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Miss Beecher In Hell
Her brilliant fiancé had drowned, unconverted: Was not his soul forever doomed? To rescue it (and her own sanity) a girl of only 22 had to refute the harsh theology of Puritanism
December 1962 | Volume 14, Issue 1
I cannot, will not be resigned. It is all so unjust, cruel! To all eternity I will say so. To me there is no goodness, no justice, no mercy in anything. Life seems to me the most tremendous doom that can be inflicted on a helpless being! What had we done that it should be sent upon us? Why were we made to love so, to hope so?…Think of all those awful ages of eternity! And then think of all God’s power and knowledge used on the lost to make them suffer! Think that all but the merest fragment of mankind have gone into this-are in it now!…And Dr. Hopkins [Samuel Hopkins, one of Jonathan Edwards’ chief disciples] says that this is all for the best, better than it would have been in any other possible way,-that God chose it because it was for a greater, final good-that he not only chose it but took means to make it certain-that he ordains every sin and does all that is necessary to make it certain—that he creates the vessels of wrath and fits them for destruction and that he has infinite knowledge by which he can do it without violating their free agency. What a use of infinite knowledge! What if men should do so? Yet they say our salvation depends on our loving God-loving him better than ourselves-loving him better than our dearest friends. It is impossible. It is contrary to the laws of my nature! I can never love God! I can never praise him! I am lost! Lost! Lost! And what is worse I cannot redeem my friends! Oh, I could suffer forever how willingly if I could save him! But oh eternity, eternity! Frightful, unspeakable woe!
Operatic as this passage is, it illustrates correctly the state of mind of the Fishers and Catharine during the ghastly summer and autumn of 1822.
To many minds abstract philosophy is inimical, and religion, save at its sweetest and simplest, incomprehensible and therefore terrifying. Such people (and they make up a large proportion of the human race) do not deal in symbol and paradox. The courts of theology for all their grandeur are halls of homesickness and oppression to such natures. Catharine’s was one of these. She was active, benevolent, warmhearted, civilized, and sound, but it would have taken a miracle to make her religious. Like Fisher she was a victim of the remorseless New England tradition that required that every man, woman, and child, however ungifted religiously, achieve the experience of a religious genius.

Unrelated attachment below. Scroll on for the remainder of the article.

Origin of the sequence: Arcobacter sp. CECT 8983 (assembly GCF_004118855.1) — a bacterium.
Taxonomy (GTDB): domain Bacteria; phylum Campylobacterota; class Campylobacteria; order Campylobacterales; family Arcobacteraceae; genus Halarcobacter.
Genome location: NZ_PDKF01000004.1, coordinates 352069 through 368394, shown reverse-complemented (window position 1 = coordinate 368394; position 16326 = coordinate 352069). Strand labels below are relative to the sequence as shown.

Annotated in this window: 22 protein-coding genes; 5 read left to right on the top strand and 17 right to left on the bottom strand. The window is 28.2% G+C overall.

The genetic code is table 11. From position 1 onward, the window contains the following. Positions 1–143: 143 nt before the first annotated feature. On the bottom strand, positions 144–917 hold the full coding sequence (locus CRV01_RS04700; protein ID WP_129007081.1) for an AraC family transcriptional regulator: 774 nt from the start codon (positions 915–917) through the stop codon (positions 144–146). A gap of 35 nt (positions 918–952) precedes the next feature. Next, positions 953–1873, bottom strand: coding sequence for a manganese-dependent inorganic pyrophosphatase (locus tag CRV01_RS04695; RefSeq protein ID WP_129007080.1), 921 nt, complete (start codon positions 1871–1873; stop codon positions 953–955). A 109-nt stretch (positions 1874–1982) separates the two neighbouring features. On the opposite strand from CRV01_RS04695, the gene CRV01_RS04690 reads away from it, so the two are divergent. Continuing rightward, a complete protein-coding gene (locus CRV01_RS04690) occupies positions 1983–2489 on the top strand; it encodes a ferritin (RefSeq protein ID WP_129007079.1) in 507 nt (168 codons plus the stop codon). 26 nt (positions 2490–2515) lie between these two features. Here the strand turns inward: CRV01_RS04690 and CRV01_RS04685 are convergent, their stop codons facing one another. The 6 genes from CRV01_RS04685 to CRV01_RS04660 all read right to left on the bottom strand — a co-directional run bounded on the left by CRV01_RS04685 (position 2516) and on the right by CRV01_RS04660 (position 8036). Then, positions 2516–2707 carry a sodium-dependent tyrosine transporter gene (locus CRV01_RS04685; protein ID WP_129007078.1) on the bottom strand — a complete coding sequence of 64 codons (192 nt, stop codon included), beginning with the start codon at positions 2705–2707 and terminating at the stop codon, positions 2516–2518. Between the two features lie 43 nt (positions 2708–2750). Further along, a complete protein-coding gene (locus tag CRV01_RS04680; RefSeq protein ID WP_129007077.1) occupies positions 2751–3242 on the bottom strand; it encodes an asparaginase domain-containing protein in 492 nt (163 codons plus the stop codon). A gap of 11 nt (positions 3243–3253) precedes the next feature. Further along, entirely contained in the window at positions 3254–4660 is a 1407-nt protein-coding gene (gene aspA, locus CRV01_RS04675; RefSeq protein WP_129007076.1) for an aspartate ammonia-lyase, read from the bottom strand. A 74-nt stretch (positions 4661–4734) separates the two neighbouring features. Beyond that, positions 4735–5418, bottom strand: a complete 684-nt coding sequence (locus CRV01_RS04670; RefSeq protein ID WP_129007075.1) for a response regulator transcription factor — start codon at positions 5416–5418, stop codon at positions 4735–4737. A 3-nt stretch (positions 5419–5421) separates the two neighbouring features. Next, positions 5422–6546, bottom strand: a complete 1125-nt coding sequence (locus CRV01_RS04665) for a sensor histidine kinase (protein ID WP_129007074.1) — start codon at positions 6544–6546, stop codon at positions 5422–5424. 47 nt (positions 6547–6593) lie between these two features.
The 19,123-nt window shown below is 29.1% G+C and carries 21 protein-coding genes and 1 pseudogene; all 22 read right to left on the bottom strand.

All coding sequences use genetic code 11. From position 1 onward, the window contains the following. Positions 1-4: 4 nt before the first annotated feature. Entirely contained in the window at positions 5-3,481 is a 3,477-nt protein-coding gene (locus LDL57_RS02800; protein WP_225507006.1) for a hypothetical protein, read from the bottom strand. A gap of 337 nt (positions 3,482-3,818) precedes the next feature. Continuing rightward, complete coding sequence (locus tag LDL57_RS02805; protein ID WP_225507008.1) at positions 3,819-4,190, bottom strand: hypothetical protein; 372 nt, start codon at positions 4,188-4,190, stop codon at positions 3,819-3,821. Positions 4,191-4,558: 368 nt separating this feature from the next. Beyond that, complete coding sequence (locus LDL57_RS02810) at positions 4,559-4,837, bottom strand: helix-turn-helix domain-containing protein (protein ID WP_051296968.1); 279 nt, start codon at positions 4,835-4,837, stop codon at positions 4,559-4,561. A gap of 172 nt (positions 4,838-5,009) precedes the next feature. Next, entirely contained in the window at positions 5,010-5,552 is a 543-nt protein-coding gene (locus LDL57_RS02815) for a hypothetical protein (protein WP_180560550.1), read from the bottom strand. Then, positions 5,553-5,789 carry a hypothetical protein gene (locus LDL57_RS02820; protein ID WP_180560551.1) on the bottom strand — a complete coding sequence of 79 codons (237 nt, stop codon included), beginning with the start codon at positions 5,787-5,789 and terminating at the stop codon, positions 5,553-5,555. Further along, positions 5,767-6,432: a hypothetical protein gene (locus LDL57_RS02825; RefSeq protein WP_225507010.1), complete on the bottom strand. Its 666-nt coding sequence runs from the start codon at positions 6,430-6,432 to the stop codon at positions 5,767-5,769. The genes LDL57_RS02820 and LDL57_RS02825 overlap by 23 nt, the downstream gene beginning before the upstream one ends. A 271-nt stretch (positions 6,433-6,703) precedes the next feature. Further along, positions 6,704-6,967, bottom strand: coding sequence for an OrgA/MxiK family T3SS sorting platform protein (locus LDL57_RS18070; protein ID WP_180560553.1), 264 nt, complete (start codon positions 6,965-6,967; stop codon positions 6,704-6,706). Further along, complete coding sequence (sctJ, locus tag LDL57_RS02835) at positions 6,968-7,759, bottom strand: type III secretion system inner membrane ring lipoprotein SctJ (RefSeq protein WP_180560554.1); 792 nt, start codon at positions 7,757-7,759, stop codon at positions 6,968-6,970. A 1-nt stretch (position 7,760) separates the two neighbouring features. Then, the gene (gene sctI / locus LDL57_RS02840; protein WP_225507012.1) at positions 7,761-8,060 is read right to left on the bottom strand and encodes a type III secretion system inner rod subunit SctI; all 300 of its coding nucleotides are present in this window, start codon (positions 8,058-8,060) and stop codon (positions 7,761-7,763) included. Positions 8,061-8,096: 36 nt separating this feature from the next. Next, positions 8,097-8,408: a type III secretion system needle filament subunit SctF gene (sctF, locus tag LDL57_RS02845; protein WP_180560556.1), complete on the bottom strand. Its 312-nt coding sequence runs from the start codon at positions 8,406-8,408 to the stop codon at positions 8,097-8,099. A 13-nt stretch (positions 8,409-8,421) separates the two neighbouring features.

But while Catharine lived, Fisher could not be left in hell. Thus, equipped with a piety that was in her case little more than a Pavlovian reflex, induced by stimuli quite beyond her reason or control, she prepared to attack the validity of the bloodstained idol of the orthodox, and free Fisher from death’s dark prison.
“The first ‘change of mind’ I now recall,” she says, “was an outburst of indignation and abhorrence. I remember once rising as I was about to offer my usual, now hopeless prayer, with a feeling very like this: that such a god did not deserve to be loved; that I would not love him if I could and I was glad I did not!” In this mood she launched her attack with the premise, “There must be a dreadful mistake somewhere.”
Proceeding from this debatable ground and using twenty words where two would do, Catharine undertakes to show that God and the Christian religion are not in violation of common sense. Herein lies the essence of her argument, and it was not easily or briefly resolved, as The Letters on the Difficulties of Religion attest at length. “I can find no comfort in looking for the sad and terrific probabilities of reason,” she sighs, and fortunately does not try too hard. Palpably, God is incomprehensible. He permits extraordinary things. Herod massacres the innocents, and amiable gamblers ruin themselves and their families in full view of omnipotence; the good die young, and dealers in human misery wax old arid prosperous. Reason collapses under the weight of the puzzle.
But she hit on a few truths as satisfyingly self-evident to her as anything in the Declaration of Independence. God does not require of us what we are unable to perform, and Almighty Power is what is possible in the nature of things and compatible with the idea of universal benevolence. Predestined damnation is not compatible with universal benevolence and therefore not possible in the nature of things.
Then what decides the state of man after death? Character, she answers. Ah, but the Bible does not teach that any trait of character is a prerequisite to salvation. Then what are the causes of the love of God toward His creature? “Physical beauty!” cries plain Catharine, attributing to Heaven itself a love of Fisher’s beauty. Physical power, moral principles in resisting temptation, intellectual superiority, the power of giving and appreciating affection, true love of God: these she shows are the essentials to salvation.
It was a fearful task, and it is ill-performed since Catharine was no more fitted for such chop-logic than a tone-deaf man for musical composition. Half-strangled in syntax, scorched by contradiction, pulled down in her tracks by metaphor and simile, she pushed through the labyrinth of her thesis to her conclusion and her satisfaction. She was able to demonstrate that the merciless system of Jonathan Edwards was of no use for practical purposes, and the redeemed soul (Fisher’s in this case) rises through the argument “by supernatural divine influence” to the realms of bliss, where common sense and universal benevolence unite in assigning it.